Neepawa working on its accessibility plan


Eoin Devereux 
Neepawa Banner & Press

The Town of Neepawa is examining ways to broaden accessibility. On Monday, Nov. 20, representatives with the Town administration sat down with the public to talk about the implementation of the Accessibility for Manitobans Act (AMA).

Passed by the provincial government in 2013, the AMA is a guideline for communities to upgrade their accessibility standards in five key areas—customer service, employment, information/communication, built environment (structures) and transportation. The mandate for this is to be phased in across the province by 2023.

As part of the process, a public forum was required. Neepawa’s chief administrative officer Colleen Synchyshyn explained the details of the AMA to those in attendance and helped to guide the dialog. Once the meeting was over, Synchyshyn noted to the Banner & Press, that the evening’s discussions were very informative, both for the general public and for the Town’s representatives.

“[Municipalities] have to comply with the legislation and have an accessibility plan in place by Dec. 31, 2017. But more importantly, we need to hear from the public and consult with them on the legislation and implementation,” noted Synchyshyn. “We ourselves have done an evaluation of all municipally owned and operated facilities and operations and have a concept of what meets the AMA criteria and what needs to be reviewed or revised. But we’re also trying to get feedback from the community. During the discussions, the majority of the examples cited by the public for improving accessibility were more geared towards local businesses, as opposed to the municipality itself.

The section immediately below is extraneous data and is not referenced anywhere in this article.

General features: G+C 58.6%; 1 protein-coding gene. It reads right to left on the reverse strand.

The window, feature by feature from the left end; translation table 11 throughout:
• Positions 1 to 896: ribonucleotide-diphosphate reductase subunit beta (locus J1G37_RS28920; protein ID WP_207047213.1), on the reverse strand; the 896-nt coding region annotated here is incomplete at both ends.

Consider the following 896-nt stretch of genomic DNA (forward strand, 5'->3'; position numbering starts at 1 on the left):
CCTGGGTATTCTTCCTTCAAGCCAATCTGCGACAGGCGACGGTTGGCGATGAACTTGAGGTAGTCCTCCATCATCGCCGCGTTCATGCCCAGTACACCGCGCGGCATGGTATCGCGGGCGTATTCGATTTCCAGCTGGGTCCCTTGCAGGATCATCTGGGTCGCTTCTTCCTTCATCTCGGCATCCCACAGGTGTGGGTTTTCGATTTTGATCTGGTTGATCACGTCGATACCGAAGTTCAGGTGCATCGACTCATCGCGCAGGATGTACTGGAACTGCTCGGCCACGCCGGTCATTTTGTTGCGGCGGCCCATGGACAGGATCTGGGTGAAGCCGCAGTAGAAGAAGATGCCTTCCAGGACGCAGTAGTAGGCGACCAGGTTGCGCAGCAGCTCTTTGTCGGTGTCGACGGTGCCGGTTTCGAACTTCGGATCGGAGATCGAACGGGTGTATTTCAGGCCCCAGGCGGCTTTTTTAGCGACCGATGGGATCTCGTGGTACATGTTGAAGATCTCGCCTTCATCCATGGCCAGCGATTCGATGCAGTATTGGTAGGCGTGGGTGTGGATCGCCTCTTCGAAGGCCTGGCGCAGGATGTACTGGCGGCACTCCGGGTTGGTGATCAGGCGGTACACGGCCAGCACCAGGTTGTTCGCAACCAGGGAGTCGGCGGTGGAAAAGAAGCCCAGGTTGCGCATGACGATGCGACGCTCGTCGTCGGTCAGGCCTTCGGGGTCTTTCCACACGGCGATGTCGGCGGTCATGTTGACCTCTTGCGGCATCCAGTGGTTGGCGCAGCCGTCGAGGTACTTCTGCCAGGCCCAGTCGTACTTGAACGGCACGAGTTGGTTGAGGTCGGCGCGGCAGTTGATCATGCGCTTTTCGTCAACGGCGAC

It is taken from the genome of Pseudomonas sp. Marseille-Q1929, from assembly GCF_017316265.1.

Synchyshyn said that helping local businesses to align with the AMA is also part of the process.

“This meeting was set up to find out what we’re doing right as a municipality and what we need to address with public facilities, such as parks, the campground or the swimming pool, for example. But the gamut of what I heard tonight is that it’s a little more far reaching, focused more on the business end of things. Where maybe we need to have some communication with the [Neepawa Chamber of Commerce] and, at least get the information out there, so that [businesses] understand that this isn’t just about the Town Office building. It’s about all the buildings in town.” Synchyshyn indicated. “The idea is to evolve your community. Get them to understand what’s happening out there. The first phase is government entities being the forerunners and stepping up first. Then, helping guide businesses towards following this as well, as best they can, but not policing them. Nobody is being forced to spend money on constructing a lift or anything like that. It’s just providing information to help them equalize the service availability across our community.”

With the required consultation now completed, a draft plan was presented to Town council on Tuesday, Nov. 21. The passage of that plan, through resolution of council, will likely occur during the first council meeting of December. After that, with guidance from the province, Neepawa will move forward on implementing the requirements of accessibility heading into 2023.